Research ArticleCELL BIOLOGY

The nuclear piston activates mechanosensitive ion channels to generate cell migration paths in confining microenvironments

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Science Advances  08 Jan 2021:
Vol. 7, no. 2, eabd4058
DOI: 10.1126/sciadv.abd4058


Cell migration in confining microenvironments is limited by the ability of the stiff nucleus to deform through pores when migration paths are preexisting and elastic, but how cells generate these paths remains unclear. Here, we reveal a mechanism by which the nucleus mechanically generates migration paths for mesenchymal stem cells (MSCs) in confining microenvironments. MSCs migrate robustly in nanoporous, confining hydrogels that are viscoelastic and plastic but not in hydrogels that are more elastic. To migrate, MSCs first extend thin protrusions that widen over time because of a nuclear piston, thus opening up a migration path in a confining matrix. Theoretical modeling and experiments indicate that the nucleus pushing into the protrusion activates mechanosensitive ion channels, leading to an influx of ions that increases osmotic pressure, which outcompetes hydrostatic pressure to drive protrusion expansion. Thus, instead of limiting migration, the nucleus powers migration by generating migration paths.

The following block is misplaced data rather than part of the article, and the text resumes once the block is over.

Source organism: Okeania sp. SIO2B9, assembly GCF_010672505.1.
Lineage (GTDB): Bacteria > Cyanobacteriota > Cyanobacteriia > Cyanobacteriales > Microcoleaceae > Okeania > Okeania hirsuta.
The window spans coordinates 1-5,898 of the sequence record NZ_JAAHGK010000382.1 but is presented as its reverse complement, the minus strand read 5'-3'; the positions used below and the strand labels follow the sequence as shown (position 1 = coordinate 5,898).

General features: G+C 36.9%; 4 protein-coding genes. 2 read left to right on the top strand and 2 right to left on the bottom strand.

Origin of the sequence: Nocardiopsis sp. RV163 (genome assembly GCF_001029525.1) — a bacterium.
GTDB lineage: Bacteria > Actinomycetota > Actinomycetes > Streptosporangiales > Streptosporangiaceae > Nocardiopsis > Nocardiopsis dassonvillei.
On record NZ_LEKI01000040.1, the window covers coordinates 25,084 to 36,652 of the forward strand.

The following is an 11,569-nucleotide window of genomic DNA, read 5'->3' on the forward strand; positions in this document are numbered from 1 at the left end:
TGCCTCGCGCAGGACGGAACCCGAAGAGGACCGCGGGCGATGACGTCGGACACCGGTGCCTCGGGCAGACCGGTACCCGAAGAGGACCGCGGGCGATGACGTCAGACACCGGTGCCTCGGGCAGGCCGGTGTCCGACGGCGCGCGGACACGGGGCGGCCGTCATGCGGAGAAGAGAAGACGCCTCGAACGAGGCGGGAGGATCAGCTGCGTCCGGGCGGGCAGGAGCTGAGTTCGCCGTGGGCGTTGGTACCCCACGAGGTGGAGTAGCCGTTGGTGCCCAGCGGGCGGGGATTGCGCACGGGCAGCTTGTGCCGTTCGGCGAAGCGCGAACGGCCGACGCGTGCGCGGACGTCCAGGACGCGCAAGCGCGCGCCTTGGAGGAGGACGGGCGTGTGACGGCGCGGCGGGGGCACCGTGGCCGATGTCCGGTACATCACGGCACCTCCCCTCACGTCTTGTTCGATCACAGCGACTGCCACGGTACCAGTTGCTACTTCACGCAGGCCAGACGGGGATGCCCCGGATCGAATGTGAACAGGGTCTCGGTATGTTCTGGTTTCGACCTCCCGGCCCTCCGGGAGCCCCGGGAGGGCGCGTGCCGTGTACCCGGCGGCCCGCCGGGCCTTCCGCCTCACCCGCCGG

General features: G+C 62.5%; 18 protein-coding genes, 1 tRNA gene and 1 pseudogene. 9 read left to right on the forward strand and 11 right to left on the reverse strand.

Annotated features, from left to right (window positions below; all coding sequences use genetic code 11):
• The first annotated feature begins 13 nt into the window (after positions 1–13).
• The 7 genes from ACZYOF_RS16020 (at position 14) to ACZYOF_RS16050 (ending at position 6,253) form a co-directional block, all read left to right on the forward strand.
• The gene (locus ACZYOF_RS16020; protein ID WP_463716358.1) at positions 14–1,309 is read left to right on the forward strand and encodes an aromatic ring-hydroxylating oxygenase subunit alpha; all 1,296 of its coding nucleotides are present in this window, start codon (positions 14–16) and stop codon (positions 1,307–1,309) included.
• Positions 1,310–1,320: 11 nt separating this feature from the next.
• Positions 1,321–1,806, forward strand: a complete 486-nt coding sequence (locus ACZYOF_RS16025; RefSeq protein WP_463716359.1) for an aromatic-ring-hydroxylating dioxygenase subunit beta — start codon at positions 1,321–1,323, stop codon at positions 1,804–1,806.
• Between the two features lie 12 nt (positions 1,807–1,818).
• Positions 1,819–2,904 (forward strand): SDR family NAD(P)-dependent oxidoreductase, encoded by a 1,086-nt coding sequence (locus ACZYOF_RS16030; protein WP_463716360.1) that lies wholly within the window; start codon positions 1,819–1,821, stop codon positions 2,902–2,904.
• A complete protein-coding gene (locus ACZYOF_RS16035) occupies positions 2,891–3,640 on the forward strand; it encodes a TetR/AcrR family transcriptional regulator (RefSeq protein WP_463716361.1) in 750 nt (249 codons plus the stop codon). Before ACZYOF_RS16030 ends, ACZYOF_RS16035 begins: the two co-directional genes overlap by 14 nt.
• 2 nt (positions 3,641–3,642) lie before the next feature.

This is an open-access article distributed under the terms of the Creative Commons Attribution-NonCommercial license, which permits use, distribution, and reproduction in any medium, so long as the resultant use is not for commercial advantage and provided the original work is properly cited.

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